While bringing nature back into the city is generally heralded as a sign of improvement, this is hardly the best path to that end.  Next American City‘s Willy Staley recently took a walk through Detroit‘s East Side with vacant property guru Sam Butler to surmise the problems of abandonment facing the city. Detroit, seeking to demolish some 3,000 structures, has long been at the center of a movement to “shrink” cities suffering from population loss and blight.

More on urban swamps bogging down neighborhood revitalization.

Remembering Louis Sullivan, Seed-Germ Savant

Midwest
Monday, November 29, 2010
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Louis Sullivan set out to invent an architecture of democracy. (Courtesy Whitecap Films)

There’s been no shortage of worthy architectural documentaries in recent years, but you’ll want to make room on your DVD rack for the latest look at a major American figure: Louis Sullivan: The Struggle for American Architecture. Recently given its New York premiere courtesy of the good people at Docomomo New York/Tri-State, this touching and tragic film offers a portrait of the man who perhaps more than anyone aspired to create an American style of architecture, yet was left behind by a nation on the cusp of a century that Sullivan himself did much to define. Read More

Celebrating Sustainability at Chicago's Art Institute

Midwest
Monday, November 22, 2010
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Party-goers holding court at Chicago's Art Institute (photos: Andrew Hensley)

On November 17, The Architect’s Newspaper and Buro Happold, along with our other event partners Dow Building Solutions, Graphisoft, American Hydrotech, and Adaptive Building Initiative, celebrated GreenBuild at the Art Institute of Chicago’s Modern Wing. Renzo Piano’s LEED certified building proved to be a stylish venue for the hundreds of architects, engineers, designers, and other assorted revelers. Click through for pictures of some of the evening’s hundreds of party-goers. It was quite the green scene! Read More

A Shiny New Neighbor for the Farnsworth House

Midwest
Friday, November 19, 2010
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Virginia Tech's Lumenhaus is completely self-powered and the exterior is lit with subtle building-integrated LEDs at night. (All photos of the Lumenhaus: Jim Stroup)

Virginia Tech’s Solar Decathlon-winning Lumenhaus is currently cooling its heals in the opulent surroundings of Millennium Park. The house, which has been touring the globe, was brought to town to coincide with GreenBuild, and is remaining on view through Saturday. The compact house is efficiently designed both in terms of space and energy use, and is completely self-sustaining. Though its stay in Millennium Park will be brief, it’s not going far. The house will be stored on the grounds of the Farnsworth House for the winter and will be open to the public when it reopens for the spring season in April 2011. Whitney French, executive director of the Farnsworth House, sees a deep connection between the two structures.  Read More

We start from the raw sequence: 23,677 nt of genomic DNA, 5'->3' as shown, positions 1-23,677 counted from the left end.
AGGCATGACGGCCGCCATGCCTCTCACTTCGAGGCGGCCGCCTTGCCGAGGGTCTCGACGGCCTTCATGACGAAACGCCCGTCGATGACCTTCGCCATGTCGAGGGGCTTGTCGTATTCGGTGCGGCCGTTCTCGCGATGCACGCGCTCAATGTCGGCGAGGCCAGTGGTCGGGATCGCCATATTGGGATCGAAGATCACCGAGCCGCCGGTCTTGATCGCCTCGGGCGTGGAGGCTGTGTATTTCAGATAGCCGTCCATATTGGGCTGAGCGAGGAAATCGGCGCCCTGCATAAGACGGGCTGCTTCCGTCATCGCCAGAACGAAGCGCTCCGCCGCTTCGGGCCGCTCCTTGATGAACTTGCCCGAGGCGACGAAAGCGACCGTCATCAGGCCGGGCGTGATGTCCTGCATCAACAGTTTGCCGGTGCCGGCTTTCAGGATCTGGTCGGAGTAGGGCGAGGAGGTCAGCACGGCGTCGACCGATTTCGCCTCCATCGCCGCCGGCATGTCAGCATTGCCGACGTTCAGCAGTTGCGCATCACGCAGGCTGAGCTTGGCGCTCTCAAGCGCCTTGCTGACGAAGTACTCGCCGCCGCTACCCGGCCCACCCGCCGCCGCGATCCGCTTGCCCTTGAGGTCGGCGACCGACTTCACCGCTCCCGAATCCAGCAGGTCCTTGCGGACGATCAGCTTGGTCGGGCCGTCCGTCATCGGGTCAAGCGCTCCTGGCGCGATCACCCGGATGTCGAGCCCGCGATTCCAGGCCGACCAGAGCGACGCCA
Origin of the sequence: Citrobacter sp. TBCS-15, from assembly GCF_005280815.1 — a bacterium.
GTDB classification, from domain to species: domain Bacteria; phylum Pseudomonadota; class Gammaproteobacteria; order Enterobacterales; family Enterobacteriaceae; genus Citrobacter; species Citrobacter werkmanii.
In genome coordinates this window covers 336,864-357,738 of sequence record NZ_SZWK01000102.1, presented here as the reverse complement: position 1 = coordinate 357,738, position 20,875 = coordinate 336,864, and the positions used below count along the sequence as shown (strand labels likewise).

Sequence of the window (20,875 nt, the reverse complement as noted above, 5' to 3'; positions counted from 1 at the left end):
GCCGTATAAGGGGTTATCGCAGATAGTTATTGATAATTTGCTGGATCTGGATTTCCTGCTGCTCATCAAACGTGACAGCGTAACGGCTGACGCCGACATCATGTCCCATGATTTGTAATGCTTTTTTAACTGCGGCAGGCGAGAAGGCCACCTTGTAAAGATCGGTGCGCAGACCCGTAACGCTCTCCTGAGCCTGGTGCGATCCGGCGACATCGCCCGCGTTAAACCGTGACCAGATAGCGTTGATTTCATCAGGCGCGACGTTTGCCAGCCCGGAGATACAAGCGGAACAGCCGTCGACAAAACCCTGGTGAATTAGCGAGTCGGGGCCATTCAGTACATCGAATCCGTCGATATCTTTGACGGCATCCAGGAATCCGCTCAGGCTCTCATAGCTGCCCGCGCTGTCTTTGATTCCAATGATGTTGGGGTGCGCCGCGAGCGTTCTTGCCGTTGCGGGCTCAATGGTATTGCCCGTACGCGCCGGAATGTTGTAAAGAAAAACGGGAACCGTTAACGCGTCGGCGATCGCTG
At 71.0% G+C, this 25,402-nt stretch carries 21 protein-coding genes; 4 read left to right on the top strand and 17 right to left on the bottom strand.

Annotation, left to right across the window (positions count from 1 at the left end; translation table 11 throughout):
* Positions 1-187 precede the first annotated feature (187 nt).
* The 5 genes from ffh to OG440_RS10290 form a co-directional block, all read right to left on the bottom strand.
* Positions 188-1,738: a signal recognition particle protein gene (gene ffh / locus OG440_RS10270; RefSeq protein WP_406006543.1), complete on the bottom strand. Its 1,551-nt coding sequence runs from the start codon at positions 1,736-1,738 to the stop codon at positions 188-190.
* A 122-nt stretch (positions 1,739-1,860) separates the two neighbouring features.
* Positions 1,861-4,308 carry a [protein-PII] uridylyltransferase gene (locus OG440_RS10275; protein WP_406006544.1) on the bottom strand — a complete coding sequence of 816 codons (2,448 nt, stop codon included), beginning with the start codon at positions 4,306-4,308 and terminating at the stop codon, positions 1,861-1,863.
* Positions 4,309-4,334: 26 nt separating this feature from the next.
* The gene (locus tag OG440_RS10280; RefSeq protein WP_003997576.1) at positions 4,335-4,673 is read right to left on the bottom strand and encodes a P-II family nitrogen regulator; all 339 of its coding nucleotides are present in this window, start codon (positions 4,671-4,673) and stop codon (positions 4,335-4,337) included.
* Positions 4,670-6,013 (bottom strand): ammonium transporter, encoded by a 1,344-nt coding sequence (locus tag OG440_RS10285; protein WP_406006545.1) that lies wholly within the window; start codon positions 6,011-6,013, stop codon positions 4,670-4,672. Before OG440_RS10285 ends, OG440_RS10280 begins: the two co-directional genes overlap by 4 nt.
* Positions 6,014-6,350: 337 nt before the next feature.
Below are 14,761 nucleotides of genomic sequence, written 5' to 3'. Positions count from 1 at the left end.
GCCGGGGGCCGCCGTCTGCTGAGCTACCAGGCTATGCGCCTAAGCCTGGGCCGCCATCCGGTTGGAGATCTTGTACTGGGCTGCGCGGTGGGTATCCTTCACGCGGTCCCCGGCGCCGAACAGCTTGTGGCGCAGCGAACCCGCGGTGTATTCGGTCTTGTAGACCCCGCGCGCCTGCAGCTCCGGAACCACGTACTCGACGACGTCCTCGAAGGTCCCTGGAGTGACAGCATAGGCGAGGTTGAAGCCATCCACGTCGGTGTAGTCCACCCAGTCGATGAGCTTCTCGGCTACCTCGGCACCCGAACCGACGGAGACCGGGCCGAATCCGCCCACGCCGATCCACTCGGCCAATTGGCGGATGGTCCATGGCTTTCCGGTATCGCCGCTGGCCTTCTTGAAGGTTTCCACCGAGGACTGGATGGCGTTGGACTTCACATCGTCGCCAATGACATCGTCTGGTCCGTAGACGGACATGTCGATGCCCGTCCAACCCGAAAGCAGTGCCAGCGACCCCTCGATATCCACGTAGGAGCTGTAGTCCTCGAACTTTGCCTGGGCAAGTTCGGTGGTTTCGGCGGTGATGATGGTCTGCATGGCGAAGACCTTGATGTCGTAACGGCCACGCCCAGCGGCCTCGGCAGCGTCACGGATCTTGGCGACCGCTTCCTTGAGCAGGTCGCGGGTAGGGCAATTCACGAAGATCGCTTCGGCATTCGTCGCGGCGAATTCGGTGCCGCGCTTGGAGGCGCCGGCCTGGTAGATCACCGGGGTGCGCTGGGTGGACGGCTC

Bad Parks Can Mean Bad Health

Midwest
Wednesday, November 10, 2010
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Restroom in O'fallon Park. (Photo courtesy of librarian7**)

A new study says that some St. Louis residents are getting slighted when it comes to the usablity of neighborhood parks, and that may be adversely impacting their health, according to researchers from Saint Louis and Washington Universities. A story in the St. Louis Beacon reports that uneven sidewalks and outdated or broken equipment make neighborhood residents less likely to use parks. Researcher Cheryl Kelly of the School of Public Health at Saint Louis University pointed out that the lack of usability means that “people are getting less physical activity in general, which is a factor associated with health disparities, such as obesity and some chronic diseases and conditions.” Read More

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MOCA Cleveland Coming into Focus

Midwest
Friday, November 5, 2010
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Last night in a presentation at Hunter College, Farshid Moussavi revealed more details about her design for the new Museum of Contemporary Art Cleveland, including a first look at the plaza designed by Field Operations. Rows of trees will seperate the mirroed black museum from an adjacent development site, and geometrically patterned pavement will pick up on the forms of the building. Read More